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Radial basis function regression methods for predicting quantitative traits using SNP markers

  • NANYE LONG (a1), DANIEL GIANOLA (a1) (a2), GUILHERME J. M. ROSA (a2), KENT A. WEIGEL (a2), ANDREAS KRANIS (a3) and OSCAR GONZÁLEZ-RECIO (a4)...

Summary

A challenge when predicting total genetic values for complex quantitative traits is that an unknown number of quantitative trait loci may affect phenotypes via cryptic interactions. If markers are available, assuming that their effects on phenotypes are additive may lead to poor predictive ability. Non-parametric radial basis function (RBF) regression, which does not assume a particular form of the genotype–phenotype relationship, was investigated here by simulation and analysis of body weight and food conversion rate data in broilers. The simulation included a toy example in which an arbitrary non-linear genotype–phenotype relationship was assumed, and five different scenarios representing different broad sense heritability levels (0·1, 0·25, 0·5, 0·75 and 0·9) were created. In addition, a whole genome simulation was carried out, in which three different gene action modes (pure additive, additive+dominance and pure epistasis) were considered. In all analyses, a training set was used to fit the model and a testing set was used to evaluate predictive performance. The latter was measured by correlation and predictive mean-squared error (PMSE) on the testing data. For comparison, a linear additive model known as Bayes A was used as benchmark. Two RBF models with single nucleotide polymorphism (SNP)-specific (RBF I) and common (RBF II) weights were examined. Results indicated that, in the presence of complex genotype–phenotype relationships (i.e. non-linearity and non-additivity), RBF outperformed Bayes A in predicting total genetic values using SNP markers. Extension of Bayes A to include all additive, dominance and epistatic effects could improve its prediction accuracy. RBF I was generally better than RBF II, and was able to identify relevant SNPs in the toy example.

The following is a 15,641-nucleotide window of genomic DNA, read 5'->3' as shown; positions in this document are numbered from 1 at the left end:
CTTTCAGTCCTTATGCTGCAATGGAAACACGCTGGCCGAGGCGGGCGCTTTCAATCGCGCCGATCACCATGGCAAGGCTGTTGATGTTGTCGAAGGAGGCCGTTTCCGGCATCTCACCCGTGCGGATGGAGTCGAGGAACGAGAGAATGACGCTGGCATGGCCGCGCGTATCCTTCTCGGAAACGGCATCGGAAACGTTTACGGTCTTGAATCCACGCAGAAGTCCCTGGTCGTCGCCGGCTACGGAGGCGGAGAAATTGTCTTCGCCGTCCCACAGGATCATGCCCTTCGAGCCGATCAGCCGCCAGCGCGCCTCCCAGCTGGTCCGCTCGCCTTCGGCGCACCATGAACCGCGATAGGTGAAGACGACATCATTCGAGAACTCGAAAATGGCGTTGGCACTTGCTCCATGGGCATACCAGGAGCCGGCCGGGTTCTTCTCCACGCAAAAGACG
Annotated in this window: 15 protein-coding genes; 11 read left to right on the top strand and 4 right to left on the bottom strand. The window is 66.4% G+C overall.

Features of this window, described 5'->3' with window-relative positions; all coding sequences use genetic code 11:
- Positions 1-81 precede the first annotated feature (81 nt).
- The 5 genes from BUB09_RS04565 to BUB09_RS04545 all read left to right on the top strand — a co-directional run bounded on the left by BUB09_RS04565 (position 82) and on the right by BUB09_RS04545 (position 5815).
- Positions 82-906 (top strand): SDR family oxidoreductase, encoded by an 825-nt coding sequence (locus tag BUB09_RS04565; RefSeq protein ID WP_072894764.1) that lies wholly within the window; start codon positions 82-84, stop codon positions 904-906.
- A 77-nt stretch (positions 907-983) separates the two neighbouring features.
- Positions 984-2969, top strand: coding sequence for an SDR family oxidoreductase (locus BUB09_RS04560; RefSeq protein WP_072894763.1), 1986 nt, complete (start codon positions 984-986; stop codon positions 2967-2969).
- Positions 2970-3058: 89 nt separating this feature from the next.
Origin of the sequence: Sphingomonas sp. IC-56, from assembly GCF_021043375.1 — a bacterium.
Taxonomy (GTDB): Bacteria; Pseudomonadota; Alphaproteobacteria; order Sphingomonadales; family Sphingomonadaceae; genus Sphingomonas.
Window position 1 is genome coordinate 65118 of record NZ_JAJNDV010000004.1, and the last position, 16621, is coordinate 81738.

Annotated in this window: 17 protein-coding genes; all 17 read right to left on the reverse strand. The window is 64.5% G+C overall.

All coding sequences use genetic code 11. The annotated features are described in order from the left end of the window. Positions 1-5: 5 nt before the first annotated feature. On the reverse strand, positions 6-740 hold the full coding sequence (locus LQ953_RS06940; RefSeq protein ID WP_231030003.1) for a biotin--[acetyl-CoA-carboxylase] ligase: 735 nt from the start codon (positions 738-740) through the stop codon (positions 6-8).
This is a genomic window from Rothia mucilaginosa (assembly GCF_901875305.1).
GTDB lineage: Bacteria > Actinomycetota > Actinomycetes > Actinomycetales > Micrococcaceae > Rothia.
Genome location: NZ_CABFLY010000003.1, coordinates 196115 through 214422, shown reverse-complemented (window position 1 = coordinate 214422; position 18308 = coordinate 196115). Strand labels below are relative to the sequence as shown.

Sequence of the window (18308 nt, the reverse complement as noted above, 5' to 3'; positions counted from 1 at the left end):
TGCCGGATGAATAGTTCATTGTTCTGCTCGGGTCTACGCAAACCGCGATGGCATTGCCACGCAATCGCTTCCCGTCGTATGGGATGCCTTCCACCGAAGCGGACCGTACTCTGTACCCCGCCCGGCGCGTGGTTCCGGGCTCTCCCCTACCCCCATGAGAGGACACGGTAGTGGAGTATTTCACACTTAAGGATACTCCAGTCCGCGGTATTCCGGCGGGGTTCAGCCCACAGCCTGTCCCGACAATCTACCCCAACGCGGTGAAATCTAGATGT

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Corresponding author

*Corresponding author. Nanye Long, Department of Animal Sciences, University of Wisconsin, Madison, WI 53706, USA. e-mail: nlong@wisc.edu

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